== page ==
Over the past few years, marijuana advocates in Oregon have been effective at little more than comic relief. Now there is some evidence that they're getting serious - or at least half of them are - although they've taken a long, strange route to get there.
It all started in July, when the Legislature passed HB 3643, which recriminalized possession of less than one ounce of pot. After two decades of legalization in Oregon, pot proponents were understandably upset.
They decided to take their cause directly to the voters in the form a ballot measure. Giving their organization a catchy name - The Real Joint Ways and Means Committee - Jon E. Zimmer and Frederick J. Oerther began gathering signatures for a "reeferendum" that would prevent the law from taking effect.
Before long, things got testy. A dispute over campaign strategy led to a split between the pro-pot forces, and a separate group, Oregonians for Sensible Law Enforcement, started its own campaign to re-legalize pot and is circulating its own petitions for a separate measure that is worded exactly the same.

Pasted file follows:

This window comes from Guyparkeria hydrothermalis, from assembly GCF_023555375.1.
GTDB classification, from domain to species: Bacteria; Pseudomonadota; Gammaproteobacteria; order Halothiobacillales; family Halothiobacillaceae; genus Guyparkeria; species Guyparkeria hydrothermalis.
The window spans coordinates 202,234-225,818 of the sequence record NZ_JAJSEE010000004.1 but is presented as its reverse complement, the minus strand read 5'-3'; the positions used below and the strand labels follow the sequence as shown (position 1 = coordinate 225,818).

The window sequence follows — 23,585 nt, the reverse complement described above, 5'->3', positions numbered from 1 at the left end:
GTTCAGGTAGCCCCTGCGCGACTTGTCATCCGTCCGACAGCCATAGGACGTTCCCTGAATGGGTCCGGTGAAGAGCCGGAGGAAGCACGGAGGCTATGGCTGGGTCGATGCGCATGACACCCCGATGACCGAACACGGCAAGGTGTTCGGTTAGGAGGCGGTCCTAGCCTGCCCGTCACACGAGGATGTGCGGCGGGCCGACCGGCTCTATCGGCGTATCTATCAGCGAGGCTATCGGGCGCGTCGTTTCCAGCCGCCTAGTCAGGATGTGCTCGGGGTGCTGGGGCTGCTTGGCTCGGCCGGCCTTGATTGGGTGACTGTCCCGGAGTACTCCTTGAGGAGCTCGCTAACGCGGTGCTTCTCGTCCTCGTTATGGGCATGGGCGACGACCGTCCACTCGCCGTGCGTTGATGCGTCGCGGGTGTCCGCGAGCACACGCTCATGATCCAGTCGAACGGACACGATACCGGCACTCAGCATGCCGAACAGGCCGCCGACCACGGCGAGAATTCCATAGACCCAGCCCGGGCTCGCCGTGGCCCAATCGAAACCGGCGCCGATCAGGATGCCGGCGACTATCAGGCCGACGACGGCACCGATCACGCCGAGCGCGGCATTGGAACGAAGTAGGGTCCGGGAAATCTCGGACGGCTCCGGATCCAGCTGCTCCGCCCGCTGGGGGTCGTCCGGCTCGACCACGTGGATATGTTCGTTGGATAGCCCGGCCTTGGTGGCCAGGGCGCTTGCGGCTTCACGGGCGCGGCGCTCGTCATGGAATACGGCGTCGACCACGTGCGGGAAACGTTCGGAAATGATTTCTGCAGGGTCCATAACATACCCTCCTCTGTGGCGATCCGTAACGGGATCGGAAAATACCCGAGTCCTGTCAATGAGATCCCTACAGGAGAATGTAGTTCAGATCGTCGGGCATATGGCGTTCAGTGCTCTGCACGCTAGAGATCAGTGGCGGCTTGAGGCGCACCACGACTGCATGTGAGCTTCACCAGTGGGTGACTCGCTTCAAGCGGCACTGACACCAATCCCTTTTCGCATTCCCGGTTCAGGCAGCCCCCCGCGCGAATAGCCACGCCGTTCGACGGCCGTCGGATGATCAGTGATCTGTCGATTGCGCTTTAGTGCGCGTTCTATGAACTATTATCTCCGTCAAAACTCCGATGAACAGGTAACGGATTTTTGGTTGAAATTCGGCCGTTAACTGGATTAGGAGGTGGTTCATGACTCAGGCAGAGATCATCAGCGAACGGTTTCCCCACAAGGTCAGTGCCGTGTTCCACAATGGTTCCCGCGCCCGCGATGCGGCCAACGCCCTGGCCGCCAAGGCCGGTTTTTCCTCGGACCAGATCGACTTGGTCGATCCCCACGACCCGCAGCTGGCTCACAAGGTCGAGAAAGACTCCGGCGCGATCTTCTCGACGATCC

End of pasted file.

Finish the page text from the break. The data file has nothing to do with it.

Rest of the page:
Zimmer is bitter. The competing referendum is "a completely parallel and identical action," he says. "They didn't want me or my co-chief petitioner to have anything to do with it."
The problem, according to organizers of the competing campaign, was one of style rather than substance. Rather than talking about the right to get high, Michael Rose and co-chief petitioner Todd Olson are focusing on the fact that recriminalization gives police broadened search and seizure powers. "Treating this as a smoke-in is the wrong approach," says Rose, a criminal-defense lawyer. "That approach is counterproductive in terms of garnering mainstream support."
The two identical referendums are now in a pitched battle for nearly 50,000 signatures, which they must gather before Oct. 4. With the clock ticking, competing signature-gatherers have been out on the streets touting the benefits of their particular petition - even though both do exactly the same thing. "There's a lot of confusion out there," Zimmer says, noting that voters can sign both petitions if they choose.
Zimmer's petition is currently in the lead, with more than 26,000 signatures at last count. - MO [Maureen O'Hagan]
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